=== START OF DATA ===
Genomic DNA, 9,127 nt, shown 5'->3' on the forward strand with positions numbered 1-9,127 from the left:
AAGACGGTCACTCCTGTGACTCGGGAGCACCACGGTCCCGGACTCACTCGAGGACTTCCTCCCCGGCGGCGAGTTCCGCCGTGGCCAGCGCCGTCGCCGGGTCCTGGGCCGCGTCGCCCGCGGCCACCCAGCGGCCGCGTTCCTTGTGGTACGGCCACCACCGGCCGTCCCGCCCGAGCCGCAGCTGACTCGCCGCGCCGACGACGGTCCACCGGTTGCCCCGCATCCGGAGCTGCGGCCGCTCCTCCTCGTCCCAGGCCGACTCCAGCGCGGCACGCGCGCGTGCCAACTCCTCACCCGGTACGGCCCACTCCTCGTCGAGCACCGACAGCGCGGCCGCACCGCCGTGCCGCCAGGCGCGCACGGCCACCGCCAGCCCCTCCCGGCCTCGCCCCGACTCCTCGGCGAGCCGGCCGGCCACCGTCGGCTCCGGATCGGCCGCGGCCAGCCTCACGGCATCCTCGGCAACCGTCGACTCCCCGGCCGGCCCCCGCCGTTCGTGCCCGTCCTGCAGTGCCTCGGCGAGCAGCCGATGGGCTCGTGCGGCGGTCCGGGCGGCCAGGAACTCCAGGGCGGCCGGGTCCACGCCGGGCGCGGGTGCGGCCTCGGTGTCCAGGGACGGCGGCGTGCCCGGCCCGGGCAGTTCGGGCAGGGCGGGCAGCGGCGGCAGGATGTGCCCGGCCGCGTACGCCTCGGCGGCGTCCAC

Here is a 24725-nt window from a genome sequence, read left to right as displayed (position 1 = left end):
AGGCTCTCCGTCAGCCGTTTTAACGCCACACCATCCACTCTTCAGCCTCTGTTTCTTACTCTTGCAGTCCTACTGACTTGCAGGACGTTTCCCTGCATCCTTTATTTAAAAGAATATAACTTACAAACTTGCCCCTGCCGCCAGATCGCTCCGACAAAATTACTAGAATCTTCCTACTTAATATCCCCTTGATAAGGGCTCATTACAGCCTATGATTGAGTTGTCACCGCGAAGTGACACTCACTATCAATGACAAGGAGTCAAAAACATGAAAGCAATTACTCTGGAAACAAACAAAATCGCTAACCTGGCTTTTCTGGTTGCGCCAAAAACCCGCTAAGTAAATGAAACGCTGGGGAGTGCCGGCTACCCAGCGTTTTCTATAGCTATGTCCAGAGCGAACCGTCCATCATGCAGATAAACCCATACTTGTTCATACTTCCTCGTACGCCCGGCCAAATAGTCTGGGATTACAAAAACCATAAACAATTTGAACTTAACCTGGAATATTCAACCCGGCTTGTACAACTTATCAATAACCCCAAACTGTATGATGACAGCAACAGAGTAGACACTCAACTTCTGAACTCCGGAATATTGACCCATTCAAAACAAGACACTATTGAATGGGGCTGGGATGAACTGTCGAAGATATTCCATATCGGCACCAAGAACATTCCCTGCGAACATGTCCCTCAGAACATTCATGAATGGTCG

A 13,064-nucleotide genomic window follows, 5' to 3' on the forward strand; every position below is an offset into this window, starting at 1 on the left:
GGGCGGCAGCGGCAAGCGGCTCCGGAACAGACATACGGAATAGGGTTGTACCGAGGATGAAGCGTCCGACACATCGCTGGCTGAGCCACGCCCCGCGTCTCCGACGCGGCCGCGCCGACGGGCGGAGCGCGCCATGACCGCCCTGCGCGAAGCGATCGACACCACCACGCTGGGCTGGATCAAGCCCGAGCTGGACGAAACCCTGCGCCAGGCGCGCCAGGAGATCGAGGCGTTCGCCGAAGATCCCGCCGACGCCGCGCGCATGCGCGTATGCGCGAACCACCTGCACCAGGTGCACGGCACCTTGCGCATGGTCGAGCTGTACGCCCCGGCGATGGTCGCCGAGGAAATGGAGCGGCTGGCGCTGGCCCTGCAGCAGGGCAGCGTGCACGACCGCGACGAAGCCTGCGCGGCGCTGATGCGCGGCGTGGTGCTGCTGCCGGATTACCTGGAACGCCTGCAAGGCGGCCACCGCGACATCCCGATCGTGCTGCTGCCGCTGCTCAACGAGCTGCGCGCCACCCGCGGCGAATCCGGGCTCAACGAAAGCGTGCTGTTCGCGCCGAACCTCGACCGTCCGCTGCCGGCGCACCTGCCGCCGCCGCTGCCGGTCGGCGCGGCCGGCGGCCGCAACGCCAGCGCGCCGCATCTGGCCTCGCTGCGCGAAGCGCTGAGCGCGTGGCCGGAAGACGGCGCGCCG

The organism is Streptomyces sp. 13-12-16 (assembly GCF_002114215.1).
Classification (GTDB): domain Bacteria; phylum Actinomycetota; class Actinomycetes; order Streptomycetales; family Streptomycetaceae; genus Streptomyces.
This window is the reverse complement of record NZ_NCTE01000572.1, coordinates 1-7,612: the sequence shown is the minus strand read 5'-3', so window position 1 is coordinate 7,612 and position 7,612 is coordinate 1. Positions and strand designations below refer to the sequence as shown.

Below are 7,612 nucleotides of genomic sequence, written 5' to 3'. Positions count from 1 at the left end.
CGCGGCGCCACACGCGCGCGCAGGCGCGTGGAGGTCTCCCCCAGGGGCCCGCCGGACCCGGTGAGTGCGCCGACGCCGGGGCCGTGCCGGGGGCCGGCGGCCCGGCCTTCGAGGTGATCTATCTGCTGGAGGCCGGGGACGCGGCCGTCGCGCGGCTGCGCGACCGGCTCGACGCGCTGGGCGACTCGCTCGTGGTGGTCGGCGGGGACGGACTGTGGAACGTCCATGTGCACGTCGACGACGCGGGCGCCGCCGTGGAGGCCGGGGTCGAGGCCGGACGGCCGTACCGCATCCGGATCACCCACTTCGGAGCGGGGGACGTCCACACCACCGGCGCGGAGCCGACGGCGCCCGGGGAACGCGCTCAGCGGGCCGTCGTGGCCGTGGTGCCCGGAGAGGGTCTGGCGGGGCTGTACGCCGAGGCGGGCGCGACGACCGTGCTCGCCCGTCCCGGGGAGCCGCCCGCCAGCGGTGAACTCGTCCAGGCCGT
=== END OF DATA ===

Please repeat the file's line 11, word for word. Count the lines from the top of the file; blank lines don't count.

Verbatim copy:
CGCGGCGCCACACGCGCGCGCAGGCGCGTGGAGGTCTCCCCCAGGGGCCCGCCGGACCCGGTGAGTGCGCCGACGCCGGGGCCGTGCCGGGGGCCGGCGGCCCGGCCTTCGAGGTGATCTATCTGCTGGAGGCCGGGGACGCGGCCGTCGCGCGGCTGCGCGACCGGCTCGACGCGCTGGGCGACTCGCTCGTGGTGGTCGGCGGGGACGGACTGTGGAACGTCCATGTGCACGTCGACGACGCGGGCGCCGCCGTGGAGGCCGGGGTCGAGGCCGGACGGCCGTACCGCATCCGGATCACCCACTTCGGAGCGGGGGACGTCCACACCACCGGCGCGGAGCCGACGGCGCCCGGGGAACGCGCTCAGCGGGCCGTCGTGGCCGTGGTGCCCGGAGAGGGTCTGGCGGGGCTGTACGCCGAGGCGGGCGCGACGACCGTGCTCGCCCGTCCCGGGGAGCCGCCCGCCAGCGGTGAACTCGTCCAGGCCGT